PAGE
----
This post is a follow-up to my September post – how private bankers injure your wealth.
I recounted how I was rather horrified/shame-faced to analyse the fees I’ve been paying one of my private banks for far too long. When you considered the double layer of fees due to my ‘fund of funds’, I was paying around 2.05% for a discretionary portfolio. And the performance didn’t in any way justify this level of fees.
I had some very useful comments about my predicament. The gist was that I should try to negotiate. Perhaps I could even offer to introduce some
total suckers very daft friends to the service. The commenters included people, like me, who do value the service from a private bank and who empathised with my intention to keep the relationship live – albeit at a lower cost base than before.
So, what happened next?
I confronted my bank with my analysis. I suspect they were thinking ‘what took him so long?’ because they were ready for me. And, no, they haven’t fired me yet – unlike the other private bank in my portfolio.
It turns out they are all too happy to stop managing discretionary portfolios manually, and they have an alternative approach.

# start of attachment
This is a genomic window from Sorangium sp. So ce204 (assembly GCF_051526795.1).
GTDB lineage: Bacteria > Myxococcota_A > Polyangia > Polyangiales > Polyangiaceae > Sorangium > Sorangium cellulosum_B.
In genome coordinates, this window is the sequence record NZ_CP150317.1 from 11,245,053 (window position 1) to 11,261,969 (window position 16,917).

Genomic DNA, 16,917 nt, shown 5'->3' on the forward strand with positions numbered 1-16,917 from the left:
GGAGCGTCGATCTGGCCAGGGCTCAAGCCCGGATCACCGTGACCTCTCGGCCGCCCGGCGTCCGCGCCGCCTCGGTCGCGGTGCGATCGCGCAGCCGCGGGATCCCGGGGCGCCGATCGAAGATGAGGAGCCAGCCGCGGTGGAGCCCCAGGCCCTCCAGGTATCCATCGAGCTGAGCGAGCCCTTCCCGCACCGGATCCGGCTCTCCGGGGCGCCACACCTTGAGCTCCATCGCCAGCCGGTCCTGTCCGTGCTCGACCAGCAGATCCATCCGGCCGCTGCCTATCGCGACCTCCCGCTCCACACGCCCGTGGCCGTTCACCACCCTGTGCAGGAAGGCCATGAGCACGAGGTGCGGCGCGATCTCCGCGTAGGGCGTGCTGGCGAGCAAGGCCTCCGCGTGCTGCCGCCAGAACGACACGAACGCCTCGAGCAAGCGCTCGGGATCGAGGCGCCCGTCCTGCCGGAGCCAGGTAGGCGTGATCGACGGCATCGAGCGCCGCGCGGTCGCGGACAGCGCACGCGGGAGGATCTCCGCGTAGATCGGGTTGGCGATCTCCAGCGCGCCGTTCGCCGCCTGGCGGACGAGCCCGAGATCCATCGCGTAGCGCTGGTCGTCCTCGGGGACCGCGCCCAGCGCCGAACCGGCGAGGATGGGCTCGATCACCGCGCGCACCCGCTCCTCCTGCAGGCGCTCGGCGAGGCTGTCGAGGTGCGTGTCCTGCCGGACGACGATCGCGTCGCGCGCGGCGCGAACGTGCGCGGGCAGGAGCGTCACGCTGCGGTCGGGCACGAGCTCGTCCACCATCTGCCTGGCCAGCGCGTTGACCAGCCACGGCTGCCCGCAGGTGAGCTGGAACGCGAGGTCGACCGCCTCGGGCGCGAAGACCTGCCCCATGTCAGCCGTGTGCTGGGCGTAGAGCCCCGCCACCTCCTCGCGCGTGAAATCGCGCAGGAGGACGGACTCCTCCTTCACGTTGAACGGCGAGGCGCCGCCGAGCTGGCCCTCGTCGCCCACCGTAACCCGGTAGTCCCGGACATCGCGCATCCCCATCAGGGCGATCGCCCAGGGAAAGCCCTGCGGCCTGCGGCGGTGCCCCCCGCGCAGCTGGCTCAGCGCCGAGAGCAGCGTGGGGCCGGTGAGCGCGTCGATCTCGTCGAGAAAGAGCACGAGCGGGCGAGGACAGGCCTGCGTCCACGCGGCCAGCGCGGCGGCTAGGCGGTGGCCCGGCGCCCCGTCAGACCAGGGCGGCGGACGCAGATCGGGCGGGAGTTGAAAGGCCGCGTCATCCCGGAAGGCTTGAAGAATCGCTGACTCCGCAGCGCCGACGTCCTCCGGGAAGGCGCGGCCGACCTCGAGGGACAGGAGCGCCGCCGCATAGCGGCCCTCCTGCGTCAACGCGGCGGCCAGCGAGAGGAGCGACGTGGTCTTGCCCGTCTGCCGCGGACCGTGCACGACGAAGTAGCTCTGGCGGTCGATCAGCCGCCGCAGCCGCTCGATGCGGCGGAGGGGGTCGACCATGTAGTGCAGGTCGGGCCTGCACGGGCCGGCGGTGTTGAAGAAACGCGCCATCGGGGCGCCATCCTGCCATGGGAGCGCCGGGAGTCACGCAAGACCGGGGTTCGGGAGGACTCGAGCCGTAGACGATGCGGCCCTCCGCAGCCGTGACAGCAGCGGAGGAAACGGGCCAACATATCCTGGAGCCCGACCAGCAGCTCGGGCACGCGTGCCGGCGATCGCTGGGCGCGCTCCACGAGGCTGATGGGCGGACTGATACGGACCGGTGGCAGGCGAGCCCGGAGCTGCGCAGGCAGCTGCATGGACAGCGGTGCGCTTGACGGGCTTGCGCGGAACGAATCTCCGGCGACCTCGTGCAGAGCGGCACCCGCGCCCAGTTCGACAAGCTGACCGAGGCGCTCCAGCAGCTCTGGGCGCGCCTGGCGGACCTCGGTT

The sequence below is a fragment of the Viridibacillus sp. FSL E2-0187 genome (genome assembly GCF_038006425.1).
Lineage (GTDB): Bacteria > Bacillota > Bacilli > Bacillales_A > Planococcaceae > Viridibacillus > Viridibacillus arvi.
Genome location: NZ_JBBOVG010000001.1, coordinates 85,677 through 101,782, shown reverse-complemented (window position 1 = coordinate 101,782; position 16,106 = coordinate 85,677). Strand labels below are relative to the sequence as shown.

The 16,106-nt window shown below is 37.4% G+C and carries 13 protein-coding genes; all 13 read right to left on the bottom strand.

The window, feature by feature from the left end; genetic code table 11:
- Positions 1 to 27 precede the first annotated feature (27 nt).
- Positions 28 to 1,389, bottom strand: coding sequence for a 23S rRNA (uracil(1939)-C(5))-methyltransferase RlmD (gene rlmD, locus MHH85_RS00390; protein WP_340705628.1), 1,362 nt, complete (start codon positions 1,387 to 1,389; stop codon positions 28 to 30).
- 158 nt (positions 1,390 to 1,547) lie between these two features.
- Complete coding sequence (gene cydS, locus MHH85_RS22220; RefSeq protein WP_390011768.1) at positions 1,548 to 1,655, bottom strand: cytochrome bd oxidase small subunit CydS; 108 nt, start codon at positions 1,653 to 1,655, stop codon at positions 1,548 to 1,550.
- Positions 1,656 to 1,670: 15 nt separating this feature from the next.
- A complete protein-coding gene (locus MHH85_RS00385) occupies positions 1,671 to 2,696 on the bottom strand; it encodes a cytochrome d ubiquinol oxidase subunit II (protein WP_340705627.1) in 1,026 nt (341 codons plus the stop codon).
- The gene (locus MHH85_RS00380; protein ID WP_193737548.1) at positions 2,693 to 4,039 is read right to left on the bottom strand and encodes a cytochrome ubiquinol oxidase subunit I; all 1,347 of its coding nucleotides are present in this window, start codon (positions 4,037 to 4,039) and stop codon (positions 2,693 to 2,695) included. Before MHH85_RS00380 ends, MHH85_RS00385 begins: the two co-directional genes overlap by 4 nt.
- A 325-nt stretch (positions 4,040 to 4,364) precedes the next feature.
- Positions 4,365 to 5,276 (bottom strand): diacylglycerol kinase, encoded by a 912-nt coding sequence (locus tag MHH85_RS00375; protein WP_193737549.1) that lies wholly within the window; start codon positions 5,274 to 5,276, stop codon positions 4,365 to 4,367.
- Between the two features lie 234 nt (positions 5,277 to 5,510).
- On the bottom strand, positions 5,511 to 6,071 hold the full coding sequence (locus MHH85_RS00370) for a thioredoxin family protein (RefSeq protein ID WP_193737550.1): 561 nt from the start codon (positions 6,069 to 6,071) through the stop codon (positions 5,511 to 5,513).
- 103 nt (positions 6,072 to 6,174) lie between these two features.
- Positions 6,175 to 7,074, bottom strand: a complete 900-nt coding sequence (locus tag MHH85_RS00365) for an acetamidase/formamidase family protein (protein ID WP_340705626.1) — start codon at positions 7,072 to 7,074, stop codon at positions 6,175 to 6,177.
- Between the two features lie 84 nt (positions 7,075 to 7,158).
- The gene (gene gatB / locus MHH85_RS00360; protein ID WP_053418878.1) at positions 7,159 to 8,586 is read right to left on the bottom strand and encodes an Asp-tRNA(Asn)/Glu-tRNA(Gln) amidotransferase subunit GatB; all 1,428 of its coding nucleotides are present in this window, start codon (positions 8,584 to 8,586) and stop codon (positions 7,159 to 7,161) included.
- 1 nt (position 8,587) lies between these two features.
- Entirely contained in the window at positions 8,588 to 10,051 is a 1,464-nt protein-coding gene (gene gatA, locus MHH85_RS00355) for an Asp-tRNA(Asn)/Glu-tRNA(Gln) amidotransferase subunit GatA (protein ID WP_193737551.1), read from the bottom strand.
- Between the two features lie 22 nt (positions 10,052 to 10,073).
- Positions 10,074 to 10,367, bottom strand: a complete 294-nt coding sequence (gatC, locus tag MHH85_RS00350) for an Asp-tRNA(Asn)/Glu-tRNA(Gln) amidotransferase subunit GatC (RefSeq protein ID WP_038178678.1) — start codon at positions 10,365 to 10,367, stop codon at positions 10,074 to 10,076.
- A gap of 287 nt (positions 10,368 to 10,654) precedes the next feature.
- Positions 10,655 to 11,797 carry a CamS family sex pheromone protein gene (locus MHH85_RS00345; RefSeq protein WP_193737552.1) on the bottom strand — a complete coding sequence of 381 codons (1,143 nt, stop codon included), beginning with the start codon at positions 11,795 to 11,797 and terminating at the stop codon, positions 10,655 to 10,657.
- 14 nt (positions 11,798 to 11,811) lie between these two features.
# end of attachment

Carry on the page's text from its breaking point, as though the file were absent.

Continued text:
Introducing the private bank’s Global Beta funds
Given this post is only relevant to a niche readership (anybody who uses IFAs, wealth managers or private bankers), I’m going to keep it brief. In essence the new approach boils down to the following:
- Pick your risk tolerance, on a scale of 5. I am apparently a 4.
- My bank then moves all the ‘discretionary’ funds into a Global Beta fund. This Global Beta fund is, currently, managed by BlackRock. It comprises about 15 of the obvious asset-geography combination ETFs, e.g. S&P 500, FTSE-100, USA Corporate Bonds, etc.
- The fees then become an all-in 40bps for the Global Beta fund, and about 65bps (weighted average, for my portfolio) to the private banker. This totals about 105bps.
Setting aside that the 15 Blackrock ETFs inside the Global Beta fund would cost less than 20bps if I bought them directly, this fee structure makes a lot more sense for me. There is a lot less VAT going to the banker, for starters. And 105bps total is about half of the 205bps I started off at.